For 18 years the returning caskets with the bodies of American military personnel who have died in combat have not been photographed on arrival in the US. Dover Air Force Base, here in Delaware, just up the road from the village of Lewes by the Bay and the big water, is the port of entry for most of those who have been killed in combat overseas. In the last 18 years there have been more than 5,000 returned bodies, the large majority in the last five years. With one exception, an unidentified event, there have been no photographs. Now it is possible.
There is no joy in any of this, but at least the dignity of their return and the honor due them can be finally joined with the reality that the human cost of war is close and real and ought not be hid from sight.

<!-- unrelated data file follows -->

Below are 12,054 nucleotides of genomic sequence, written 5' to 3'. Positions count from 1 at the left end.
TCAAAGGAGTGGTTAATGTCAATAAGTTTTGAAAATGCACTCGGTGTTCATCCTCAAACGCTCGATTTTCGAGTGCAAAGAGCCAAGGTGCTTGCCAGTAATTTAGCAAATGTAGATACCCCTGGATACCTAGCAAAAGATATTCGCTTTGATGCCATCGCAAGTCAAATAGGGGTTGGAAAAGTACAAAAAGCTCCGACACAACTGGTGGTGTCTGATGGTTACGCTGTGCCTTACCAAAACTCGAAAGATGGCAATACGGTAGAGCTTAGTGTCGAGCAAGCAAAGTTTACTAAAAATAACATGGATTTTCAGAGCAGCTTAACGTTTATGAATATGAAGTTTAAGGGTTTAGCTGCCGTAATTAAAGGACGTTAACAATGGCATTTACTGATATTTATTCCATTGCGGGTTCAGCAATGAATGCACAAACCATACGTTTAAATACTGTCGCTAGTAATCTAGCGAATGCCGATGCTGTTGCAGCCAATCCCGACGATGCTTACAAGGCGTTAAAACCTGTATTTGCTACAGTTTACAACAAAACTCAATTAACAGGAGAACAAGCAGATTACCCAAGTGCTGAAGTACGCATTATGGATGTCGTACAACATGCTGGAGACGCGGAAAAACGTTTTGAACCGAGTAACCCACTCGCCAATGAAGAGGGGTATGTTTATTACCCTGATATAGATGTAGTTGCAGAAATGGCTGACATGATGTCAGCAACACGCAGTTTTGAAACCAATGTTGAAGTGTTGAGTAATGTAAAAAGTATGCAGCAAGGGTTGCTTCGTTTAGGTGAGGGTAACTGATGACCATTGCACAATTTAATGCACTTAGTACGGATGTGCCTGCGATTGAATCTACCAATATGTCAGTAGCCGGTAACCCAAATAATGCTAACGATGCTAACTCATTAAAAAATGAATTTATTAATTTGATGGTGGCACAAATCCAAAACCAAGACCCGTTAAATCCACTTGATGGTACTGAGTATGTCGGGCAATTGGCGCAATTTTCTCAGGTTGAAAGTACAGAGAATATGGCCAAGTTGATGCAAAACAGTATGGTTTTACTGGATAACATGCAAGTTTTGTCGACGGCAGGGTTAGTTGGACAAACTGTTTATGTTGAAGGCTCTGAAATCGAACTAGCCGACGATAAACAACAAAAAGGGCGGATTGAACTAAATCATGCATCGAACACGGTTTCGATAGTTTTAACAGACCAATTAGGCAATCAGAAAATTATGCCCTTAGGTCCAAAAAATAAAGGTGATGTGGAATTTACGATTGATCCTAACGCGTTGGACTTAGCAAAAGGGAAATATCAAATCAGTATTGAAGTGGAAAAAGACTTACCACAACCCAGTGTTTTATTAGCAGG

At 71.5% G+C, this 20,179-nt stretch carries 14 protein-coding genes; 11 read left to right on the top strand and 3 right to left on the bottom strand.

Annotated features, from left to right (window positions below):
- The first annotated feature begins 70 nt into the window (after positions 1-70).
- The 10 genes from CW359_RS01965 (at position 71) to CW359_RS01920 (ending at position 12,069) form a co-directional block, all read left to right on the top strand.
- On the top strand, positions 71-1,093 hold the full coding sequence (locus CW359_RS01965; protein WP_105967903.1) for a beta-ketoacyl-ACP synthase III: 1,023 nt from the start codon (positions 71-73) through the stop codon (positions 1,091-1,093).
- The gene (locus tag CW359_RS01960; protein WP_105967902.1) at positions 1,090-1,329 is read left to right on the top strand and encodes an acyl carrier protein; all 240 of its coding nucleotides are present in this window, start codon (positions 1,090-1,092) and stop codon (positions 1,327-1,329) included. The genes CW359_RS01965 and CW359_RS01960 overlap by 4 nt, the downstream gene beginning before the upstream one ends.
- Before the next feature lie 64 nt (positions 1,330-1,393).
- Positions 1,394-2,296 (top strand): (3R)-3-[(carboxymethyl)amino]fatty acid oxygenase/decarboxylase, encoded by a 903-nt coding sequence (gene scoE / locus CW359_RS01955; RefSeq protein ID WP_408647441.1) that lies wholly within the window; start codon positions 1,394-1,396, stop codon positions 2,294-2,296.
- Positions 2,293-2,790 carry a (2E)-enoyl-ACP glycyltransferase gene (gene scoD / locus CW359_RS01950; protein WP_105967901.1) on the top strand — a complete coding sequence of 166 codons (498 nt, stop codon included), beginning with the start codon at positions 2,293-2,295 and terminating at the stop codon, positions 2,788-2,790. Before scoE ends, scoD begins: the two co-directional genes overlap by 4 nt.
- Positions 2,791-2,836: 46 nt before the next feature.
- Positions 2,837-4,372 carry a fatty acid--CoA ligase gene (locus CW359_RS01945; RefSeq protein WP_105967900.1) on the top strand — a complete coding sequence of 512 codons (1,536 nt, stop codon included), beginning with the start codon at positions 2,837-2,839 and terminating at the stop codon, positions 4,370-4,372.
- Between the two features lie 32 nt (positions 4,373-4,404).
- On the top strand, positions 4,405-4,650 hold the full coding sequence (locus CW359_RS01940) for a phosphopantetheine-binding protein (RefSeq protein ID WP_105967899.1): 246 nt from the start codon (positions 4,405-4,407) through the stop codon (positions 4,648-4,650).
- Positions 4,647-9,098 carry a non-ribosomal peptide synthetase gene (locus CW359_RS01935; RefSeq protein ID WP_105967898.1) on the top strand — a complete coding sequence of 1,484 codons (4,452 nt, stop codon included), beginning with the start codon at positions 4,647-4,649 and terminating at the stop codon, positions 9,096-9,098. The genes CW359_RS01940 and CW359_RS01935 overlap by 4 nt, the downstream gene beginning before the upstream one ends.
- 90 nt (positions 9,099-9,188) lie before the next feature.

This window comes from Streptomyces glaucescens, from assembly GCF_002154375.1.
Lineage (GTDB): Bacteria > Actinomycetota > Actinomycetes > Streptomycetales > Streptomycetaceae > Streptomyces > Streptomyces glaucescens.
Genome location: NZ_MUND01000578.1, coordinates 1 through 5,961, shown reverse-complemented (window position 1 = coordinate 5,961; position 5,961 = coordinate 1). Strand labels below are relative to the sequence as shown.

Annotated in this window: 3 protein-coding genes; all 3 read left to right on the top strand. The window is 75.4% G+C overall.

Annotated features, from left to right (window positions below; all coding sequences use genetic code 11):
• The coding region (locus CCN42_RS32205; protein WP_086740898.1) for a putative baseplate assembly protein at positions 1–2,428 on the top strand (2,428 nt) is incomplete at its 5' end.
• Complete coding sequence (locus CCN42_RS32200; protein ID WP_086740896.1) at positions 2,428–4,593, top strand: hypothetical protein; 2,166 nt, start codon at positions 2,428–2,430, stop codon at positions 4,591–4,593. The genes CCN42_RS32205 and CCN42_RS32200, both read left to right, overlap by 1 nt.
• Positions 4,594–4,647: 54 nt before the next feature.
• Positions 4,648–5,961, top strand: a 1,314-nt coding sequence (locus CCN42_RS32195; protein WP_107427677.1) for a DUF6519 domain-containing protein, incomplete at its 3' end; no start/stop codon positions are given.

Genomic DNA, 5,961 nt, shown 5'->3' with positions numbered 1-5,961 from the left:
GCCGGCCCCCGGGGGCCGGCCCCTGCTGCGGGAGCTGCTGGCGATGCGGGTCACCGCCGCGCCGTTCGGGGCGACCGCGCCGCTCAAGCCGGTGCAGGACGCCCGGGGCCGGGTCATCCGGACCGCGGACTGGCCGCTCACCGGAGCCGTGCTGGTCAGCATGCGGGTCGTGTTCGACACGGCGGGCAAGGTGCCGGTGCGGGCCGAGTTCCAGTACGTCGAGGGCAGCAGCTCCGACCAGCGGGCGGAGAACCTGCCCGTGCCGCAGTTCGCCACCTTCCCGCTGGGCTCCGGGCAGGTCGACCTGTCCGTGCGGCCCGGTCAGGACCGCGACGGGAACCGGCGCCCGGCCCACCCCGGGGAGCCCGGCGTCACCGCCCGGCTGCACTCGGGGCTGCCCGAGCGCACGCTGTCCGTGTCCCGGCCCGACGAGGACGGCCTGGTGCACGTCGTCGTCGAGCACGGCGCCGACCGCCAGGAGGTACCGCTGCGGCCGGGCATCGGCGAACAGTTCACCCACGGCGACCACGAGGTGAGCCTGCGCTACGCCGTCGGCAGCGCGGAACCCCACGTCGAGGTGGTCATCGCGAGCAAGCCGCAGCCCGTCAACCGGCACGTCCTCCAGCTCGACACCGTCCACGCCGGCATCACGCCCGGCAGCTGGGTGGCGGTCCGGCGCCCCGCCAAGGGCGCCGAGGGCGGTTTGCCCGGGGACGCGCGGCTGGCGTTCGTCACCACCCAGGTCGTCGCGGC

Holy Week involves our walking with Jesus through those last days. Perhaps these returning coffins seen now for the first time in 18 years is a walk with those who have died.
The acknowledgement in sight and sound of the return carries meaning. It makes real the seemingly abstract numbers, the seemingly complex justifications for the exercise of political will in war, the unheard cry for the dead. Here is a video story on the return of the first soldier whose return has been acknowledged. In order to paste it in you have to deal with a commercial tag at the bottom of the screen, and a story about those who receive the fallen, but there it is. (Sigh).
But after all this time, their return home is known in real time, and in plain view.